Using CBD is prohibited for Service members, but it's also risky. Too Much to Lose: don't risk your health and career on unregulated substances. Vaping CBD is legal in the UK, and we're here to address your safety concerns. Research tells us that compliant CBD Oil Vape Pens and CBD oils are safe to use. Furthermore, discover the safest way to vape CBD Oil and some of the benefits of vaping. A regulatory no-man's land and a consumer craze have created a perfect storm of untested oils for vaping.
Steer Clear from Vaping CBD
You may already know that vaping can hurt you [PDF 1.3MB] due to explosions, burns or harmful chemicals, but did you know that as a Service member, using CBD in any form including vaping, is prohibited [PDF 2MB]* ** and has risks? Some people may vape CBD to manage stress or improve sleep, but there are healthier, safer and more effective ways to do so without putting Service members’ careers in danger. Here are some important things to know about vaping CBD.
It is always prohibited for Service members to use CBD
Foods and products that contain CBD such as e-cigarettes, lotions, coffee and chocolates are getting more popular, but it is always prohibited for Service members to use CBD – including in vapes and e-cigarettes. All forms of CBD are prohibited for Service members: it doesn’t matter how the CBD is used, what the claimed or actual THC concentration is or whether the product can be purchased or used legally in your area.
Vaping CBD can have dangerous side effects
CBD oils are not regulated by the U.S. Food and Drug Administration (FDA) and may contain other, potentially harmful, ingredients. Man-made CBD is also prohibited and can have significant side effects. It can cause seizures, memory loss, drowsiness, fatigue and can impair your cognitive skills (motor coordination and thinking).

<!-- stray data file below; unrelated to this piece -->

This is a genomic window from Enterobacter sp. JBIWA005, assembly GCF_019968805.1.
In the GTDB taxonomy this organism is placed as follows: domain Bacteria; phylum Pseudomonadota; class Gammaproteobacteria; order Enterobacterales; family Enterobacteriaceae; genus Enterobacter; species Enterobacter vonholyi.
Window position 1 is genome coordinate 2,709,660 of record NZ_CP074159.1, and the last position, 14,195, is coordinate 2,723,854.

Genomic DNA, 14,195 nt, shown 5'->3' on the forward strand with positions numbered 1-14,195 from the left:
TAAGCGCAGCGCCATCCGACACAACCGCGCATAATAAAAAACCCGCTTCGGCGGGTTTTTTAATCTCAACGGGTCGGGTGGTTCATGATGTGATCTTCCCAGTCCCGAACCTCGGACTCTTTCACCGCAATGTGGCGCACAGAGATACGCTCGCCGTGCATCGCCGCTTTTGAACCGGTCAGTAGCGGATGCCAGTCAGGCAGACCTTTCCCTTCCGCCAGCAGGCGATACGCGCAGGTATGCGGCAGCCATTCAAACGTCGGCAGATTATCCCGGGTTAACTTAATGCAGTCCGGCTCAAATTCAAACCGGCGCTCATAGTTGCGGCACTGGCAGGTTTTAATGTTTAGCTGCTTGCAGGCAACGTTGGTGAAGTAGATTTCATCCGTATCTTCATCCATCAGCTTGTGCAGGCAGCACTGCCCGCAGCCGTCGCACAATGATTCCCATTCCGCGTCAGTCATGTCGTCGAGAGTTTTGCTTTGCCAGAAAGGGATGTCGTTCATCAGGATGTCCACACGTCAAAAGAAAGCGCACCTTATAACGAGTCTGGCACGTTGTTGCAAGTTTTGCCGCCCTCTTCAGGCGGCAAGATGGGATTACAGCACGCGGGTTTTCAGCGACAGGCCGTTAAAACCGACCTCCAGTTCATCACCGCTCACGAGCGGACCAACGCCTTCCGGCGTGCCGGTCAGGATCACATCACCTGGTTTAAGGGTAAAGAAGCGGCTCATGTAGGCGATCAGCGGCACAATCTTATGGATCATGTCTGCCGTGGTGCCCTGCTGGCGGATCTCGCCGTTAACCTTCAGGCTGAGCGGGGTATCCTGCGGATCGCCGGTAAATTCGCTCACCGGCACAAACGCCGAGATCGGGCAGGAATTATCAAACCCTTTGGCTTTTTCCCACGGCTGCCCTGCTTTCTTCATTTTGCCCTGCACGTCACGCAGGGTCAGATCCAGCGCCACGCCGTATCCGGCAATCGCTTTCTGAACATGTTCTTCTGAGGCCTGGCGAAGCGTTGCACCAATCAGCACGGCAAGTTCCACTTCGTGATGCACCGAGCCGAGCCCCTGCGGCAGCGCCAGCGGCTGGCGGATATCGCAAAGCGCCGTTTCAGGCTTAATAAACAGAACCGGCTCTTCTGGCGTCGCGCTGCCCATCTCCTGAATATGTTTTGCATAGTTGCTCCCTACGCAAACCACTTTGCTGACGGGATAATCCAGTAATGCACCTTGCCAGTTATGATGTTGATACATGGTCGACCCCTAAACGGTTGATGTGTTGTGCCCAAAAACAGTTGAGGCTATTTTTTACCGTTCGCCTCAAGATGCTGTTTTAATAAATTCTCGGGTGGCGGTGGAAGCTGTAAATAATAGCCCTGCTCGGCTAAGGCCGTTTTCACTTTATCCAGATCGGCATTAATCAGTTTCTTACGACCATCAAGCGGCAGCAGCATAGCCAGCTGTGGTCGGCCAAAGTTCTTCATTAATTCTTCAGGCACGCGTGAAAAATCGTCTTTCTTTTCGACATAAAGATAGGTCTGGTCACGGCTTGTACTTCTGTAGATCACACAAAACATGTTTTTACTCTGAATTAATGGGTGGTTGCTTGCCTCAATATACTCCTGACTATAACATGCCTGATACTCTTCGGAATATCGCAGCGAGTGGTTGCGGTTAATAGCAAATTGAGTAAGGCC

The package says CBD, but it may contain THC
Since the FDA does not currently review ingredients and purity of CBD products, the label on these may be incorrect or misleading. For example, CBD vape oils may still have some amount of THC – the ingredient in marijuana that creates a “high” which makes you pop positive on a drug test, even if the box says, ‘no THC.’ Just like CBD, Service members are also prohibited from using THC products. Service members that pop positive on a drug test for THC can be separated or discharged from the military.
Be aware of the risks associated with all types of vaping and consider quitting vaping [PDF 903KB] in general.
Protect yourself and find safe alternatives
Whether you need to de-stress or sleep better, there are healthier, proven ways to do so without using unregulated products that are prohibited for Service members. To relax and improve your sleep, try:
- Talking to someone. Whether you speak with a professional (such as a chaplain or Military OneSource), friend or family member, talking about the things that bother you can help put your mind at ease and de-stress. . Meditating and practicing mindfulness can help reduce stress and improve the sleep you get. . Practicing deep breathing and other breathing exercises can help you feel calm and more focused.
- A hot shower or bath. End your day with a long soak or some steam to relax your muscles and your mind.
Learn more about the risks of using CBD and what you might lose when you use prohibited drugs, so you can take steps to protect yourself.